Welcome to our blog, the Human Righter. We shed light on contemporary human rights issues and comment on human rights developments. We dig deep into our focus areas within human rights, discuss SDGs and human rights. You will also find book reviews and analyses of new laws.
This blog post was written by Farima Nawabi, Affiliated Researcher at the Raoul Wallenberg Institute
The International Day of Education will be celebrated on 24th January 2023, while millions of girls are deprived of an education in Afghanistan. Getting an education is a human right, Afghan girls are deprived of their basic rights.
After the ban on the education of female students above grade six in March 2022, the Taliban once again took the restrictions one step further and put a ban on education for all Afghan girls in December 2022. Afghan female students are officially banned from any sort of education in Afghanistan. Girls are not allowed to get primary and secondary education, in addition, they cannot attend universities, and women are not allowed to have a job and an income.
The order comes after other 35 orders that already restricted all aspects of life for Afghan women, including working in government institutions, national and international NGOs, getting an education, traveling long distances alone without a male guardian, and many more.
This is their harshest restriction on women since they seized power in August 2021. With these restrictions, Afghanistan has become the most totalitarian country for women in the world in the 21st century.
I do not recall any other violation of human rights with this scale and harshness anywhere around the world. Around 15 million girls and women have been deprived of all basic rights. It is, without a doubt, a serious crime against humanity.
The price of the ban on all sorts of education is very high for the devastated Afghan society after 44 years of war and instability. By banning girls from school and getting an education, girls are literally imprisoned in their own houses, which comes with consequences such as early/child marriages, domestic violence, the sales of young girls, suicides, mental health issues, severe depression, including many other issues.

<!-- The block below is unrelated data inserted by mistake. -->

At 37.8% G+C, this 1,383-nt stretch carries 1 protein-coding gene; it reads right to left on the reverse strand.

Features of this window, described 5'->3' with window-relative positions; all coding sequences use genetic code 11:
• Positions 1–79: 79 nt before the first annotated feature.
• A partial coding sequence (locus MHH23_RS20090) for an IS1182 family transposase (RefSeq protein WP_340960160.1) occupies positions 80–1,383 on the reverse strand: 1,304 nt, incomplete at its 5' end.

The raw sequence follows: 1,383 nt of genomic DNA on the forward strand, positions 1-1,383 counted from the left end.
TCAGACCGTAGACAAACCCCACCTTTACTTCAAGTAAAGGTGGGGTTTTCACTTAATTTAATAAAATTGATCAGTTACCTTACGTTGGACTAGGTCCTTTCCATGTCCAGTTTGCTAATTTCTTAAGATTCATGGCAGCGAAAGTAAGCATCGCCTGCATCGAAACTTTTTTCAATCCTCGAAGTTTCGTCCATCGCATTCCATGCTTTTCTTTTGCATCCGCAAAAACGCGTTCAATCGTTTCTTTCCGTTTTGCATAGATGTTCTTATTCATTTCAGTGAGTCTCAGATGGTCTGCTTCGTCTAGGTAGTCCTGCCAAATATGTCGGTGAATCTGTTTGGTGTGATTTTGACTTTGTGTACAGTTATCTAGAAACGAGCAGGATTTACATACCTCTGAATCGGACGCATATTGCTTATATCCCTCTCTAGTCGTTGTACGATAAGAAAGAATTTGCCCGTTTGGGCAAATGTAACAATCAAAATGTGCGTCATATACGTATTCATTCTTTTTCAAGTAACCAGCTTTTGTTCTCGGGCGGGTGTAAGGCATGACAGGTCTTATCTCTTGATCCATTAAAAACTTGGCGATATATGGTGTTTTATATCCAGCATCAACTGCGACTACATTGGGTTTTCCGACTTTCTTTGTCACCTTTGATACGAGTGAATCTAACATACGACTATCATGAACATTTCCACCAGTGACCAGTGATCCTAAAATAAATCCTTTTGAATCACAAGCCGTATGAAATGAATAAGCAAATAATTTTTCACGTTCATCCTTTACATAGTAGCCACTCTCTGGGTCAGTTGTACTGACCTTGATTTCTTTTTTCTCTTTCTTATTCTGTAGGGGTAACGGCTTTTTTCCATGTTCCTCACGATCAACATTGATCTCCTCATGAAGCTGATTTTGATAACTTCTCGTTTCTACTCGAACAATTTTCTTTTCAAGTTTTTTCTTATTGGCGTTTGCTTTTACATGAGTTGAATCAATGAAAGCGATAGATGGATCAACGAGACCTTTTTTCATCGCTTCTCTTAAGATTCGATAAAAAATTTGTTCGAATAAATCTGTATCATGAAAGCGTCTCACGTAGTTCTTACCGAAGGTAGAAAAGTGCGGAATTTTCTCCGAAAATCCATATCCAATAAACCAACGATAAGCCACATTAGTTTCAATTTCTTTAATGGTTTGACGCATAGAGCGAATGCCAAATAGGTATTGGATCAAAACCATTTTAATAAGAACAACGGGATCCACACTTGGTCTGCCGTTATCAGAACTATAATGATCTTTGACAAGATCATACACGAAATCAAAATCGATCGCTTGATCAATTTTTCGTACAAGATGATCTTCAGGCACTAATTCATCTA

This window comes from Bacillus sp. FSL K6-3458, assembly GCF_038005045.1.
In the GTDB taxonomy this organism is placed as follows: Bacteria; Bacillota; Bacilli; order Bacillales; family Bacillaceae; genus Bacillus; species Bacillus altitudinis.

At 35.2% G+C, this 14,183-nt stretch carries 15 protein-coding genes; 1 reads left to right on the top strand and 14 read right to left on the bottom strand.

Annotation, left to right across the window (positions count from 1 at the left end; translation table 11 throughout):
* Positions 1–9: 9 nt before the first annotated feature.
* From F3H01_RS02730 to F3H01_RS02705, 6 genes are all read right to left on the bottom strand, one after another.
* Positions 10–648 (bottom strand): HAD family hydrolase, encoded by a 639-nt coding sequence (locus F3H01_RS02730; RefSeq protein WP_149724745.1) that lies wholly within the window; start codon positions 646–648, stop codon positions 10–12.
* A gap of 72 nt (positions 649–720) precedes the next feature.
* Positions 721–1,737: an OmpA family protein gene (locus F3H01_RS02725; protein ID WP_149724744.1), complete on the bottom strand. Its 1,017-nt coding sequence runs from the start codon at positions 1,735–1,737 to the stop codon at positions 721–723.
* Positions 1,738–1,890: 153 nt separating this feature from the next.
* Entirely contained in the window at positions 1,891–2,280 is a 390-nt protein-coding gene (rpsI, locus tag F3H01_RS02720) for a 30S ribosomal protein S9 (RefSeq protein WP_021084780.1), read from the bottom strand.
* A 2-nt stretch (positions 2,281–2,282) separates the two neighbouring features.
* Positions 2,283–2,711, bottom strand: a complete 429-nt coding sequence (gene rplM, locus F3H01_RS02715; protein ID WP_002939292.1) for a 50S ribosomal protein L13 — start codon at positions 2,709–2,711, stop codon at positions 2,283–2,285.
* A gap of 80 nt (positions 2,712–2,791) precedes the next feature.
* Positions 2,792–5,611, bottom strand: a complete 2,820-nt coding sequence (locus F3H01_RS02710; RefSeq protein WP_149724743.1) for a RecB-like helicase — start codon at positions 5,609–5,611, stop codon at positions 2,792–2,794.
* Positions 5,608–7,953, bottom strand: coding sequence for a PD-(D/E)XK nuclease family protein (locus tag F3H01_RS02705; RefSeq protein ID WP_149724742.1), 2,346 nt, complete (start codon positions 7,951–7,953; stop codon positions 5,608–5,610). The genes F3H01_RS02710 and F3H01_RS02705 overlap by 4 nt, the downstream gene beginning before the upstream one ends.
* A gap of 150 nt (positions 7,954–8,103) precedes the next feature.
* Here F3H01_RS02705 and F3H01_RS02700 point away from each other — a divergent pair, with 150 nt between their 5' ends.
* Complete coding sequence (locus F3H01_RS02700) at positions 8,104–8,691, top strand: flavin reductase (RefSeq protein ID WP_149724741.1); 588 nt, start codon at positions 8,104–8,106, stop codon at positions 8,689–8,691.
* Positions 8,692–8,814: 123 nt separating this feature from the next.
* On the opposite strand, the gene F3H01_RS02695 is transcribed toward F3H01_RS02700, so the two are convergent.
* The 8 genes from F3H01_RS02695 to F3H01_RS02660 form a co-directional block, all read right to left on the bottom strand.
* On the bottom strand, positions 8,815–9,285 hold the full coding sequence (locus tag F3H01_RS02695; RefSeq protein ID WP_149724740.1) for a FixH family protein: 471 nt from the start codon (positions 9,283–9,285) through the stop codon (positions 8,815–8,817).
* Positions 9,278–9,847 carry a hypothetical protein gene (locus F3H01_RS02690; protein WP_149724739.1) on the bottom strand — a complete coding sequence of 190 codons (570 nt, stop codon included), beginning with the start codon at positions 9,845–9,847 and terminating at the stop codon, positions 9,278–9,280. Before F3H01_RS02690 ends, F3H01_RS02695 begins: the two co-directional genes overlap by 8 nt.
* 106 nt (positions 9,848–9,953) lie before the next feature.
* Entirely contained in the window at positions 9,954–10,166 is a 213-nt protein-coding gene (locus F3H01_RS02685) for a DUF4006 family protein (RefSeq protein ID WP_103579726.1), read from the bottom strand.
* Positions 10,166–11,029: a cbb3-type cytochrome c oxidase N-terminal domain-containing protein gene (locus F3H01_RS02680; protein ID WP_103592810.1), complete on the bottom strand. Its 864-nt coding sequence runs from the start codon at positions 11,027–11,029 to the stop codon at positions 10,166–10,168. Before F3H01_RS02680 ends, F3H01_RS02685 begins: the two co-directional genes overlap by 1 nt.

The financial cost of the ban on girls’ education is not less than other aspects. The latest figures on the prevention of girls’ education in Afghanistan show, approximately around four million girls are now out of schools and universities. If these girls were able to complete their education and enter the job market, their contribution to the Afghan economy could be around 6 billion dollars, which could be 2,5 percent of Afghanistan’s GDP. Sadly, this contribution is lost.
Each year of the education ban increases wages. The financial loss from female education is massive and will rapidly increase in the coming years if the Taliban stay in control and schools remain closed.
While the financial damage is huge, the social devastation is even greater. The Taliban deny women and girls any sort of liberty and forbid them from being in public unless accompanied by a close male relative. By forcing women out of society and putting them under the supervision of a man, the Taliban has divided every household into upper and lower classes, which will create hostility inside every house. In the long run, an uneducated deprived woman under the supervision of a man becomes a slave, deprived of all sorts of rights.
The Taliban’s extremely enacted severe gender policies, which they justified with the claim that the Sharia supports such measures. However, The Taliban’s claim is nowhere in the Quran, the holy book of Muslims. It has also never been practiced in any of the countries with a Muslim population since Islam was introduced. The Taliban’s interpretation of Islam is ugly and damaging. It has dismantled half of society with devastating consequences.
In January 2023, on the International Day of Education, on behalf of millions of women and girls in Afghanistan, I pled to the human rights organizations/institutions, including the Raoul Wallenberg Institute of Human Rights and Humanitarian Law to stand with the women and girls of Afghanistan. We must stand for human rights values and principles, and advocate for justice and equality. We need to be the voice of the women and girls whose voices have been silenced by a terrorist group.
If we cannot support the women and girls in Afghanistan in having the right to education which is a basic right today, we cannot support any human rights values and principles tomorrow and, in the years, to come.
Read more by Farima Nawabi here:
Featured picture: Nk Ni